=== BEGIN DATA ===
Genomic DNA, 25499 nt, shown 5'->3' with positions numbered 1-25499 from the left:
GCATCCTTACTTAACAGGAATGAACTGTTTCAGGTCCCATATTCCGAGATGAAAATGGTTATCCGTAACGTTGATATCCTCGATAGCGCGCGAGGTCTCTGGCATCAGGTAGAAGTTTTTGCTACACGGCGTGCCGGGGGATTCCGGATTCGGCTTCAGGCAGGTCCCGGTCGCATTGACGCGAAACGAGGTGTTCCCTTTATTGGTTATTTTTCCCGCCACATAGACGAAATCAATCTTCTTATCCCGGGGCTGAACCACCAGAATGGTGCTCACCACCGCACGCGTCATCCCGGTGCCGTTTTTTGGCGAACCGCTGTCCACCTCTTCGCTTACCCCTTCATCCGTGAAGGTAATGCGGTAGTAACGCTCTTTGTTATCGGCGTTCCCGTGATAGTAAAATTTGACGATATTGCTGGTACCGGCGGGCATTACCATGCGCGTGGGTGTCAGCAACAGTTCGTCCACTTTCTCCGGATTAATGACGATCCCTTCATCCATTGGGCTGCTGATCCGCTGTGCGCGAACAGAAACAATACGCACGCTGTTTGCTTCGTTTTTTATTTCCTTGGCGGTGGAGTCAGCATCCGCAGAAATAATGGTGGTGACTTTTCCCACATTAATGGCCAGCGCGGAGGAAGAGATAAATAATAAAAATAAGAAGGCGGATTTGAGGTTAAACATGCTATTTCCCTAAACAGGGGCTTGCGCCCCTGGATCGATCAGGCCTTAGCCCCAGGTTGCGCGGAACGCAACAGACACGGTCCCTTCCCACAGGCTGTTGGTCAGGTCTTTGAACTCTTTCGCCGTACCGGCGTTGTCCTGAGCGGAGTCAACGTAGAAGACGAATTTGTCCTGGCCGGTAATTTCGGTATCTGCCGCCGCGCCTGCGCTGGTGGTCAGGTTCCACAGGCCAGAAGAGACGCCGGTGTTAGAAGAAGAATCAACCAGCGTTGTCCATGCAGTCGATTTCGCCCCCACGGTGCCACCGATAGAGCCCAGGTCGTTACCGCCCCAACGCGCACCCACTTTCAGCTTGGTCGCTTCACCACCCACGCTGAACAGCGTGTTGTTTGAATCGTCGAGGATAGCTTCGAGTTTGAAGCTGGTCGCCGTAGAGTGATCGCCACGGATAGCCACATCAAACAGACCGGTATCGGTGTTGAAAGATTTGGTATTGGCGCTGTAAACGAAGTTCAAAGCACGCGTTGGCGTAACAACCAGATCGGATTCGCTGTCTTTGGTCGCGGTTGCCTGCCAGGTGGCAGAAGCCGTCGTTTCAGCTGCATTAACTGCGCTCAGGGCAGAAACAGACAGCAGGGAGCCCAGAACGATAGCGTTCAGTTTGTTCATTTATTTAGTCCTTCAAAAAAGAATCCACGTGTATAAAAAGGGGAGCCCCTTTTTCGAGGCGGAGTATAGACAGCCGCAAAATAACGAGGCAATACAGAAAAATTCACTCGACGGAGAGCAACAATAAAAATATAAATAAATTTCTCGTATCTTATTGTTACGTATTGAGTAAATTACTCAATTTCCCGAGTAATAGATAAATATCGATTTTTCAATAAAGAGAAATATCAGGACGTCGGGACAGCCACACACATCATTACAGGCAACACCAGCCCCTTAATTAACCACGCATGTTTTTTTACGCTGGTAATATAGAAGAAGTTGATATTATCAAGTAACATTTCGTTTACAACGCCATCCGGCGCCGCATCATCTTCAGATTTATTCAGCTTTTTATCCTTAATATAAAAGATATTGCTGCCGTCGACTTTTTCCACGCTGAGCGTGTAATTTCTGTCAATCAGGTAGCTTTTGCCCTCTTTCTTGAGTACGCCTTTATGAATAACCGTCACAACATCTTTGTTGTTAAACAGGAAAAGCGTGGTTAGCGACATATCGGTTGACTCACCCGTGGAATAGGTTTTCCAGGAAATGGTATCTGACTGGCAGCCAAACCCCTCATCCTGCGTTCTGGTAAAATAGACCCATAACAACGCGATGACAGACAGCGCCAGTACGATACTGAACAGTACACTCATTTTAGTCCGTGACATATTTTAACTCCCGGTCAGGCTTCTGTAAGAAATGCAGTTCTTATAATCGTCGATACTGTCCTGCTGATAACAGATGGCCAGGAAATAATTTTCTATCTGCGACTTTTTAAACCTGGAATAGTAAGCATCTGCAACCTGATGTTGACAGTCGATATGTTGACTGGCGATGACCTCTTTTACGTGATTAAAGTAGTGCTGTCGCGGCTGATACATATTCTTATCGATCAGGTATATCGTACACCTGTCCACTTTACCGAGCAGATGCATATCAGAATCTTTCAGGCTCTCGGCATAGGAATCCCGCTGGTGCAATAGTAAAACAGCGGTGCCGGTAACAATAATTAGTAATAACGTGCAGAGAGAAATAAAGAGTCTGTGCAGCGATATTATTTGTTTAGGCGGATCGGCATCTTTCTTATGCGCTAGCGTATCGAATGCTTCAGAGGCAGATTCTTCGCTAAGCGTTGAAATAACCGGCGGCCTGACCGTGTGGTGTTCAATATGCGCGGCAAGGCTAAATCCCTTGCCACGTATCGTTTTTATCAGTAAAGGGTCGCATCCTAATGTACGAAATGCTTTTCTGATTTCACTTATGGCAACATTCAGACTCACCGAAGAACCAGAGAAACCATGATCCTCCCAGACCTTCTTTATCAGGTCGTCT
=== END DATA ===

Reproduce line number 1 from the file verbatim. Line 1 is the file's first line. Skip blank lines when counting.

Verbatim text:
Genomic DNA, 25499 nt, shown 5'->3' with positions numbered 1-25499 from the left: